Cultured cells were rinsed with cold PBS and lysed in the cell disruption buffer from the mirVANA Paris kit (Applied Biosystems). Note that with this extraction procedure, co-isolation of proteins and high-quality RNA (including the small RNA species) from the same sample is possible, allowing direct comparative measurements (of miRNAs, mRNA and protein) within a given tissue or cells. This protocol was used to extract RNA and proteins from SH-SY5Y cells, and from adult wild-type, Ia-2 single knockout (AKO), Ia-2β single knockout (BKO) and DKO mouse brains. Proteins were analysed by western blotting according to standard procedures. See ESM Methods for further details.

Transfections, DNA cloning and luciferase assay

MIN6B and SH-SY5Y cells were transfected using a transfection reagent (HiPerFect; Qiagen) or Lipofectamine 2000 (Invitrogen) according to the manufacturers’ instructions and further processed for quantitative PCR analysis or luciferase reporter assays. See ESM Methods for further details.

Results

Localisation and co-regulation of miR-153 and IA-2/IA-2β genes

Genomic localisation of many mammalian miRNA transcription units has been determined previously [22]. Using these data and the University of California Santa Cruz (UCSC) genome browser (http://genome.ucsc.edu/cgi-bin/hgTracks, accessed Sept 2012), we determined that two copies of the miR-153 small non-coding miRNAs exist in the human genome. In humans, miR-153-1 is localised at a highly conserved region in intron 19 of IA-2 on chromosome 2 (chr2:219862589-219882387) (Fig. 1a). miR-153-2 is localised at a highly conserved intronic region between exon 19 and 20 of IA-2β on chromosome 7 (chr7:157059789-157059875) (Fig. 1a). Next, we used ClustalW multiple alignment software (www.genome.jp/tools/clustalw/) to determine whether miR-153-1 and miR-153-2 are evolutionarily conserved (Fig. 1b). We found that although miR-153-2 is evolutionarily highly conserved, miR-153-1 is more divergent. In particular, in rodents (mouse, rat), polymorphisms are localised within the seed sequence of miR-153-1. This makes it very unlikely that functional miR-153 is generated from the miR-153-1 transcription unit in rodents. This was validated by performing a predicted hybridisation analysis using the RNAhybrid algorithm [23] and SNCA 3′ UTR as a confirmed miR-153 target [24] (ESM Fig. 1). These data indicate that, based on the strong evolutionary conservation of miR-153-2 within the intron of the IA-2β gene, miR-153-2 and IA-2β might be functionally connected and co-regulated.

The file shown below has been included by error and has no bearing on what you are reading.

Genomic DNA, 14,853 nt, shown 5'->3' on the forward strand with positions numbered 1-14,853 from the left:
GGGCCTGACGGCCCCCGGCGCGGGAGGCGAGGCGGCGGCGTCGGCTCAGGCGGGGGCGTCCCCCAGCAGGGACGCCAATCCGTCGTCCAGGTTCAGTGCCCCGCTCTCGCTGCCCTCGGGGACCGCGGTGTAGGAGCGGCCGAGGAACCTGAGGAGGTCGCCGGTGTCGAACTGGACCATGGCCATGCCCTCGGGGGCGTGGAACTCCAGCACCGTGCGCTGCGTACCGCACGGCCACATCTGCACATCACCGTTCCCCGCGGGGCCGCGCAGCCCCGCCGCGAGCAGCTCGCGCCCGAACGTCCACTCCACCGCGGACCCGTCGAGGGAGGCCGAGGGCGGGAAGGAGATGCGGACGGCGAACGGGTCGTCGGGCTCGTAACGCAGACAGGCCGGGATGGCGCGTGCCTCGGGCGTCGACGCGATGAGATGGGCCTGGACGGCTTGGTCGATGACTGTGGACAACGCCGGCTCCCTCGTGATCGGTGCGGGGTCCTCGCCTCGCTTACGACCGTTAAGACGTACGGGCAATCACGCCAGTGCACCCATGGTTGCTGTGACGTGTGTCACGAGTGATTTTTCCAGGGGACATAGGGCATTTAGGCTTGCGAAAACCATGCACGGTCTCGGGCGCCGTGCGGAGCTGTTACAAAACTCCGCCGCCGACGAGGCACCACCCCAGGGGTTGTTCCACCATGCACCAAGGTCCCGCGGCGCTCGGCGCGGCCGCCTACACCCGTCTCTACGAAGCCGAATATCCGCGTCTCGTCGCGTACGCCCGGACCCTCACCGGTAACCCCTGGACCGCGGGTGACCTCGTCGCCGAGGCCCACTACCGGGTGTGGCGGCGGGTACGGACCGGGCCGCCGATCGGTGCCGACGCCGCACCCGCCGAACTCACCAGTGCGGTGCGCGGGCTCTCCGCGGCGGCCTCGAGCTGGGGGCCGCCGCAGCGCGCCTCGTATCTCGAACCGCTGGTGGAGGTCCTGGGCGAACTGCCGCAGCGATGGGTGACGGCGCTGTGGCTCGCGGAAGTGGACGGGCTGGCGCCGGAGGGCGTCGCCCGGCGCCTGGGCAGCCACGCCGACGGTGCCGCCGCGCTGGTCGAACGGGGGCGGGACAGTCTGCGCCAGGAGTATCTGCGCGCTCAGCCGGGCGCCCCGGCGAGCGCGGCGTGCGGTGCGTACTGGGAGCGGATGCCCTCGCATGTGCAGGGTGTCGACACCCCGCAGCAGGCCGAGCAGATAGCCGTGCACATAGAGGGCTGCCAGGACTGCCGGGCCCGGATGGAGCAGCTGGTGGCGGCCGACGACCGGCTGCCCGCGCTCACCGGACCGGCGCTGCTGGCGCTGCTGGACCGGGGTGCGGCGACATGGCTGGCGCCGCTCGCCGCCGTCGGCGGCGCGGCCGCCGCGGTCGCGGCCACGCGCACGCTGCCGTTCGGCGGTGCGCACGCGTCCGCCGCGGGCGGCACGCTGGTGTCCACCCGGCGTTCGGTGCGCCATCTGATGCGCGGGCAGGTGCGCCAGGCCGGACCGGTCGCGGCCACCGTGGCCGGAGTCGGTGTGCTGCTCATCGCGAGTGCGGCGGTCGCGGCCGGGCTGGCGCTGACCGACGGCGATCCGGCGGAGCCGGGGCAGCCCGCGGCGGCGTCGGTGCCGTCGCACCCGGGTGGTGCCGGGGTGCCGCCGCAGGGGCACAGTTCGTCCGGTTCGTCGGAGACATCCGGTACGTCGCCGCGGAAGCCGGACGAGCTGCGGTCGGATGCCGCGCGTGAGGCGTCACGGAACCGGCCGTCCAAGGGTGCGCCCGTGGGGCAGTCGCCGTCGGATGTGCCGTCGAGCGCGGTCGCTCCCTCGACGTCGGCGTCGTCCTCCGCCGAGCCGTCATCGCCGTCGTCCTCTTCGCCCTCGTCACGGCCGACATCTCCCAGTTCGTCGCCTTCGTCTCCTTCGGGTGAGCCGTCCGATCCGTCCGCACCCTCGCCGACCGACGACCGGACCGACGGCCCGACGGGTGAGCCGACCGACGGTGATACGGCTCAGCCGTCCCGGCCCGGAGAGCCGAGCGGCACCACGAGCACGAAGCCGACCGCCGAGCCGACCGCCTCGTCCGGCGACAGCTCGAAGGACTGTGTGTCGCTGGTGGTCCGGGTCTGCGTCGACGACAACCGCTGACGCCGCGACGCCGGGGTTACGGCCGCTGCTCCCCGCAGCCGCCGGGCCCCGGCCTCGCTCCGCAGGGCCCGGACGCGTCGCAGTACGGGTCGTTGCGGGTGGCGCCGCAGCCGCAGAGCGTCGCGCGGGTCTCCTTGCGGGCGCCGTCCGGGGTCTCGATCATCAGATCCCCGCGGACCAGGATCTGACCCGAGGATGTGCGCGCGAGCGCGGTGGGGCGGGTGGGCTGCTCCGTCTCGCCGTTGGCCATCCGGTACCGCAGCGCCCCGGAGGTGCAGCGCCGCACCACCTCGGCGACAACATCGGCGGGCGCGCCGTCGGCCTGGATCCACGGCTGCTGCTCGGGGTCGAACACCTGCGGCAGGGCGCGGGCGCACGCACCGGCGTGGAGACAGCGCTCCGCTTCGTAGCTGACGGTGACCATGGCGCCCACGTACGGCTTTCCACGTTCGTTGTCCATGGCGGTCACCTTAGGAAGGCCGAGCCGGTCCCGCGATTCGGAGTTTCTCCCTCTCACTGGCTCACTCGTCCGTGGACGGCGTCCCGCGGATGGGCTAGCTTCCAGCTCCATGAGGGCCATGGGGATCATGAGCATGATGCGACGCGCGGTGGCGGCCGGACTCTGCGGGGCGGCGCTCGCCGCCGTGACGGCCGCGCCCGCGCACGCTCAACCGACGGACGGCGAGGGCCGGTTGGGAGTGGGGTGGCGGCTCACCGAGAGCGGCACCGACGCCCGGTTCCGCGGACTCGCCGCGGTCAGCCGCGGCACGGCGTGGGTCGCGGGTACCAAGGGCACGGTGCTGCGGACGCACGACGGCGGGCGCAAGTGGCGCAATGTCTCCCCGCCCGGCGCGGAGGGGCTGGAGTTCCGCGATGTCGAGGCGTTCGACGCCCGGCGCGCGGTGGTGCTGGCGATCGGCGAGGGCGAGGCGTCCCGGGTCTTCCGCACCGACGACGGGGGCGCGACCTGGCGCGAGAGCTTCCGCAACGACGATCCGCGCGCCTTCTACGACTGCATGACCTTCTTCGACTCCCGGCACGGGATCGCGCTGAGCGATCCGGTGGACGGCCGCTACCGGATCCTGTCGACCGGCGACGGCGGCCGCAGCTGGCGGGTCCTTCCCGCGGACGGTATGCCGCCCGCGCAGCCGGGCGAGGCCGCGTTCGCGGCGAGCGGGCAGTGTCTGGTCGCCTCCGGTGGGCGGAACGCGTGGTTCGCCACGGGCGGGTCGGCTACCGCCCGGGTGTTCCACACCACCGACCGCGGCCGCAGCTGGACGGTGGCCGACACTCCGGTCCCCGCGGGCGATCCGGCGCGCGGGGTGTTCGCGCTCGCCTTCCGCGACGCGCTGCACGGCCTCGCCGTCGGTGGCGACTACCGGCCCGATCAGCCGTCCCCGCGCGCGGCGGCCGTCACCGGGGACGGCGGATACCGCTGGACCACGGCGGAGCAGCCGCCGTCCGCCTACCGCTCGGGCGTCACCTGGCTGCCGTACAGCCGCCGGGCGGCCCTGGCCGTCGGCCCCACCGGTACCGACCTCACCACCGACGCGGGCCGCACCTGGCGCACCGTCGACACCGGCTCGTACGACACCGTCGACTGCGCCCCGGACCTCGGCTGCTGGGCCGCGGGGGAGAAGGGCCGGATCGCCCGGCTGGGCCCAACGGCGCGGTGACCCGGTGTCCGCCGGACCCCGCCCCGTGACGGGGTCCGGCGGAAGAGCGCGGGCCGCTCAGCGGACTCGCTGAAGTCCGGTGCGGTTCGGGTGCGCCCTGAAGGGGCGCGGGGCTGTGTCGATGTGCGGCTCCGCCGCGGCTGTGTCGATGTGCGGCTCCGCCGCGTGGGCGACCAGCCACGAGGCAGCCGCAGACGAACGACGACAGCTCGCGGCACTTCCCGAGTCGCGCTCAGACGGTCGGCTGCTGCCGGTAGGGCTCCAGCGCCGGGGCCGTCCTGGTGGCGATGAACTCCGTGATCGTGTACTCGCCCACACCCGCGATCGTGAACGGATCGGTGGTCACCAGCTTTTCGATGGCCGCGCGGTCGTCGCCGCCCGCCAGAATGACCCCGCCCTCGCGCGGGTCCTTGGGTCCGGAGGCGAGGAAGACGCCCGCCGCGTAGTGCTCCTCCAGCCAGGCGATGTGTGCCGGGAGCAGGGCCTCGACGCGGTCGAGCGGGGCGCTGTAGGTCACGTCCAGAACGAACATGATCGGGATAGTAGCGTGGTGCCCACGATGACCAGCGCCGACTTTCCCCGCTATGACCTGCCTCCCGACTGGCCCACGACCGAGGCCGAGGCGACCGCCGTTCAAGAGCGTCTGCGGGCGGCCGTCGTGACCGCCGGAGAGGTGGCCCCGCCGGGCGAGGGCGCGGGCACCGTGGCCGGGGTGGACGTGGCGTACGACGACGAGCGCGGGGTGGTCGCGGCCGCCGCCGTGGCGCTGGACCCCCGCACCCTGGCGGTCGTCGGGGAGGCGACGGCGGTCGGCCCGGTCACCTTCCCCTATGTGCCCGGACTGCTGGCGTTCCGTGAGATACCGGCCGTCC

Fig. 1

Genomic organisation of miR-153 transcription unit. (a) Schematic representation of the IA-2 and IA-2β genomic loci (not to scale). The locations of miR-153-1 and miR-153-2 are indicated (between exon 19 and exon 20). The IA-2 gene in humans and mice extends over 20 kb and consists of 23 exons. The genomic structure of IA-2β in humans and mice consists of 23 exons and spans approximately 1,000 and 800 kb, respectively. (b) Evolutionary conservation of miR-153-1 and miR-153-2 sequences as determined by ClustalW alignment. Seed sequences are underlined. Black or grey shading indicates conserved or non-conserved residues, respectively. X. tropicalis, Xenopus tropicalis